Rudolf Hess. Himmler is remembered as the infamous author of Adolf Hitler’s so-called “Final Solution.” He was a key figure in the Nazi regime and a powerful player in the German government known as the Deputy Fuhrer. However, his obsession with the occult has also added a lurid mystery to his life and career. War History Online.

Rudolf Hess and the Thule Society

Not to be confused with Rudolf Hoess, the commandant of Auschwitz, Rudolf Hess was one of the highest-ranking Nazi officials. He was with Adolf Hitler when he tried to initiate a coup in Bavaria in 1922’s failed Beer Hall Putsch, and the two served a prison sentence together. While in prison, Hitler dictated much of his autobiography, Mein Kampf, to Hess. Once they got out of prison, Hess stood beside Hitler as he took control of the NSDAP (known merely as the Nazi Party) and, when Hitler became Fuhrer, became his Deputy Fuhrer. He was second in line for succession.

Hess’ spiritualism may have actually exceeded that of Himmler. He was a member of the Thule Society, an esoteric organization that was so named after a mythical country in the north –presumably Germany – that Greek mythology spoke of. The Thule Society was founded during World War I by German nationalists who, like Hitler, found Germany’s capitulation at the end of the war to be an abomination. At the center of the organization were beliefs about the Aryan race, a pseudoscientific assertion that the German people had descended from the same people as those of the Iranian-Indian plateau. To join, people had to swear to a pure Aryan lineage.

The sunwheel-like swastika used by the Thule Society and the German Workers’ Party. NsMn/ Wikimedia.

Anton Drexler, the leader of the right-wing National Socialists and mentor to the young Adolf Hitler, was a member of the Thule Society. Many have asserted that Hitler was also a member, but there is no evidence that he attended any of the meetings or shared in any of its esoteric beliefs and practices. However, he certainly subscribed to its extreme right-wing nationalism. For members of the Thule Society, this nationalism was undergirded with esoteric beliefs, particularly regarding pagan German religion, and practices associated with the occult. Rudolf Hess was probably the highest-ranking Nazi official who was an avowed member.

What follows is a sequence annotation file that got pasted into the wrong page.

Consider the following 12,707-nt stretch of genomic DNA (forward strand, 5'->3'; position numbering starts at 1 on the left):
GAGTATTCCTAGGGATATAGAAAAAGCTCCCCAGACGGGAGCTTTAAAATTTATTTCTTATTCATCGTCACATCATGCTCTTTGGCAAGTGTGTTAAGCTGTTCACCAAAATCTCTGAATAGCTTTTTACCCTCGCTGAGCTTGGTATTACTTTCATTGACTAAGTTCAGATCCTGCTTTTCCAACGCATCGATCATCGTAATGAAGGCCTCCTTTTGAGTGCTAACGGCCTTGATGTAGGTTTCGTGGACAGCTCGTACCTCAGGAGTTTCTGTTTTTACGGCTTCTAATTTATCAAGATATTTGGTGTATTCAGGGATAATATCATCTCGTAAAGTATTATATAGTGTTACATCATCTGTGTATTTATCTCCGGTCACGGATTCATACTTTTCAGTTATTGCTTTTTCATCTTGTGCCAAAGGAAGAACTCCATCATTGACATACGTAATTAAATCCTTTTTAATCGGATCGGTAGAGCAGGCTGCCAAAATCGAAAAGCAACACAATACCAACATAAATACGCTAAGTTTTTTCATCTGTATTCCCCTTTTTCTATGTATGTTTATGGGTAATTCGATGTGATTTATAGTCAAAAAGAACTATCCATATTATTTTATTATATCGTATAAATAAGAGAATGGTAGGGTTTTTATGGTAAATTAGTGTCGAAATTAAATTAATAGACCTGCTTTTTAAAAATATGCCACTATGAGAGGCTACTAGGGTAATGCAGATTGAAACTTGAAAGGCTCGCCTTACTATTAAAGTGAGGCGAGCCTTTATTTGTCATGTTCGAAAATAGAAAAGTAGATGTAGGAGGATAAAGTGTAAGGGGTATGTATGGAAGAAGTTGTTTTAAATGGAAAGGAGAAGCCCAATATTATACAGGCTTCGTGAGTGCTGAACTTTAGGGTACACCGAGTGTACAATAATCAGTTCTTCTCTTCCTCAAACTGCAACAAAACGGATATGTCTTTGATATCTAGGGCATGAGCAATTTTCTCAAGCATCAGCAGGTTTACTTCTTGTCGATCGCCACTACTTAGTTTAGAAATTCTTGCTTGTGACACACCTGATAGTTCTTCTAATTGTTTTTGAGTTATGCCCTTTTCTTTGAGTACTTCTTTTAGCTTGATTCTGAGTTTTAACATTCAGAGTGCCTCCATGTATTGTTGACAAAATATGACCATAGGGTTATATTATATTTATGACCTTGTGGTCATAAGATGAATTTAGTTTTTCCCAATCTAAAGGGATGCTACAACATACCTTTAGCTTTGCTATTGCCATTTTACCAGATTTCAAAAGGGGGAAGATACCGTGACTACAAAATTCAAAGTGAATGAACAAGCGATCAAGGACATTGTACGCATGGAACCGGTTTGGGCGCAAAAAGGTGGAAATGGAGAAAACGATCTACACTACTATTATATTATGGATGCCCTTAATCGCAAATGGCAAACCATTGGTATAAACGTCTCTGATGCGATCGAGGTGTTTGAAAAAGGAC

Hess’s involvement with the Thule Society, and with Nazism, ended in 1941 when he undertook a solo flight to Scotland. No one knows the exact reason behind the flight that he took, but many believe that he wanted to hand the United Kingdom over into Germany’s hands. Possibly he was trying to garner favor with Hitler, as his influence within the Nazi Empire had begun to wane substantially. He told Scotland’s Duke of Hamilton that he was there without Hitler’s knowledge, and in doing so, sacrificed any political immunity that he might have had.

The British imprisoned Hess, and he never got out. Seeing the flight to Scotland as a personal betrayal, Hitler completely disavowed his Deputy Fuhrer and made no effort to have him released. Also, he had many of Hess’s associates rounded up; a large number of them had, like him, been members of the Thule Society. All of its esoteric practices, such as fortune-telling and engaging in black magic, became contraband. As a result, the influence of the occult in the Nazi Empire came to a close, except for other members of the Nazi party who, like Himmler, had positions of power.